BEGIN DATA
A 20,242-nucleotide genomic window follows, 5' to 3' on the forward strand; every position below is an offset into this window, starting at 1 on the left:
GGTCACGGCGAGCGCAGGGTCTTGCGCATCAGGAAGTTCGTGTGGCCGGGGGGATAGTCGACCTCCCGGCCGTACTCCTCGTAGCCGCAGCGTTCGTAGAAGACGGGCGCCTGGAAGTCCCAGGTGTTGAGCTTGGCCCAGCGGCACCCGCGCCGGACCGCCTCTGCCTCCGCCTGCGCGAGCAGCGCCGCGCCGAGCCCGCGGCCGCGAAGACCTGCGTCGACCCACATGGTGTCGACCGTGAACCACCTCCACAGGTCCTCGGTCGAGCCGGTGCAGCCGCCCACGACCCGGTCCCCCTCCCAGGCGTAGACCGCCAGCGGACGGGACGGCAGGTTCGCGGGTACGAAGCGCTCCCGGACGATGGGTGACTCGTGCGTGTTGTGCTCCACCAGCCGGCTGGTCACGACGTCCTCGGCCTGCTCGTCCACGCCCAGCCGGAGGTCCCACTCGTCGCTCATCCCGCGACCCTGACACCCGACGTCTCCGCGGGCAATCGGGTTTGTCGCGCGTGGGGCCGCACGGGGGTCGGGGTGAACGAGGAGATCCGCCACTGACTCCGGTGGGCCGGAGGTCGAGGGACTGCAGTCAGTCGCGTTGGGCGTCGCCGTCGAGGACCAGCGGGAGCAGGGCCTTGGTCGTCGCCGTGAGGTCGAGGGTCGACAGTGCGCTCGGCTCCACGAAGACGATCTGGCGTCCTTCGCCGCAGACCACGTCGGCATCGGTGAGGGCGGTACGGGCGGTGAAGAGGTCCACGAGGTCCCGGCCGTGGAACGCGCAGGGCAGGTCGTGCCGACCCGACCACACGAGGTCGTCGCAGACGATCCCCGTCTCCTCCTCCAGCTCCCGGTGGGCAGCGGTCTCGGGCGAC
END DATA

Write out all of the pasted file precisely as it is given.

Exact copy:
A 20,242-nucleotide genomic window follows, 5' to 3' on the forward strand; every position below is an offset into this window, starting at 1 on the left:
GGTCACGGCGAGCGCAGGGTCTTGCGCATCAGGAAGTTCGTGTGGCCGGGGGGATAGTCGACCTCCCGGCCGTACTCCTCGTAGCCGCAGCGTTCGTAGAAGACGGGCGCCTGGAAGTCCCAGGTGTTGAGCTTGGCCCAGCGGCACCCGCGCCGGACCGCCTCTGCCTCCGCCTGCGCGAGCAGCGCCGCGCCGAGCCCGCGGCCGCGAAGACCTGCGTCGACCCACATGGTGTCGACCGTGAACCACCTCCACAGGTCCTCGGTCGAGCCGGTGCAGCCGCCCACGACCCGGTCCCCCTCCCAGGCGTAGACCGCCAGCGGACGGGACGGCAGGTTCGCGGGTACGAAGCGCTCCCGGACGATGGGTGACTCGTGCGTGTTGTGCTCCACCAGCCGGCTGGTCACGACGTCCTCGGCCTGCTCGTCCACGCCCAGCCGGAGGTCCCACTCGTCGCTCATCCCGCGACCCTGACACCCGACGTCTCCGCGGGCAATCGGGTTTGTCGCGCGTGGGGCCGCACGGGGGTCGGGGTGAACGAGGAGATCCGCCACTGACTCCGGTGGGCCGGAGGTCGAGGGACTGCAGTCAGTCGCGTTGGGCGTCGCCGTCGAGGACCAGCGGGAGCAGGGCCTTGGTCGTCGCCGTGAGGTCGAGGGTCGACAGTGCGCTCGGCTCCACGAAGACGATCTGGCGTCCTTCGCCGCAGACCACGTCGGCATCGGTGAGGGCGGTACGGGCGGTGAAGAGGTCCACGAGGTCCCGGCCGTGGAACGCGCAGGGCAGGTCGTGCCGACCCGACCACACGAGGTCGTCGCAGACGATCCCCGTCTCCTCCTCCAGCTCCCGGTGGGCAGCGGTCTCGGGCGAC